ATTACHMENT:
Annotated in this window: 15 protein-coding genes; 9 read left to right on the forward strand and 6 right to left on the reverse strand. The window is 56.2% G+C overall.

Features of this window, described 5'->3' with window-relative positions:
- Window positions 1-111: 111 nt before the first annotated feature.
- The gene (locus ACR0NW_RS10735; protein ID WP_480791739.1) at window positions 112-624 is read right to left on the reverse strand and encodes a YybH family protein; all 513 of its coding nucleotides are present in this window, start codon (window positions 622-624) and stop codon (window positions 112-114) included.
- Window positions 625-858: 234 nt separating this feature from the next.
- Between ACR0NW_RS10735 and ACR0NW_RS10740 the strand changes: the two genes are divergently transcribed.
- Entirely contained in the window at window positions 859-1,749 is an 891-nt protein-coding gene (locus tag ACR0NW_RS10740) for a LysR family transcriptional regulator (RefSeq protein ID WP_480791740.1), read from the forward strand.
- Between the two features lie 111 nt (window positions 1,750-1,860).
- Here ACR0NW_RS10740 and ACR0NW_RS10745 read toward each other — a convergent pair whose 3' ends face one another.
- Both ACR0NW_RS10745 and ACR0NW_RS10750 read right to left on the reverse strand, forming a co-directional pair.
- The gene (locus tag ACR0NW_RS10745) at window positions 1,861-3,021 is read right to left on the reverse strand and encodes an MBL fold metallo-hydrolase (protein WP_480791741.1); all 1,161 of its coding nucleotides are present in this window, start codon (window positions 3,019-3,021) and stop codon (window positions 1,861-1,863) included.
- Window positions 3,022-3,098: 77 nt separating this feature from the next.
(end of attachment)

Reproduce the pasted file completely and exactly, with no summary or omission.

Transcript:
Annotated in this window: 15 protein-coding genes; 9 read left to right on the forward strand and 6 right to left on the reverse strand. The window is 56.2% G+C overall.

Features of this window, described 5'->3' with window-relative positions:
- Window positions 1-111: 111 nt before the first annotated feature.
- The gene (locus ACR0NW_RS10735; protein ID WP_480791739.1) at window positions 112-624 is read right to left on the reverse strand and encodes a YybH family protein; all 513 of its coding nucleotides are present in this window, start codon (window positions 622-624) and stop codon (window positions 112-114) included.
- Window positions 625-858: 234 nt separating this feature from the next.
- Between ACR0NW_RS10735 and ACR0NW_RS10740 the strand changes: the two genes are divergently transcribed.
- Entirely contained in the window at window positions 859-1,749 is an 891-nt protein-coding gene (locus tag ACR0NW_RS10740) for a LysR family transcriptional regulator (RefSeq protein ID WP_480791740.1), read from the forward strand.
- Between the two features lie 111 nt (window positions 1,750-1,860).
- Here ACR0NW_RS10740 and ACR0NW_RS10745 read toward each other — a convergent pair whose 3' ends face one another.
- Both ACR0NW_RS10745 and ACR0NW_RS10750 read right to left on the reverse strand, forming a co-directional pair.
- The gene (locus tag ACR0NW_RS10745) at window positions 1,861-3,021 is read right to left on the reverse strand and encodes an MBL fold metallo-hydrolase (protein WP_480791741.1); all 1,161 of its coding nucleotides are present in this window, start codon (window positions 3,019-3,021) and stop codon (window positions 1,861-1,863) included.
- Window positions 3,022-3,098: 77 nt separating this feature from the next.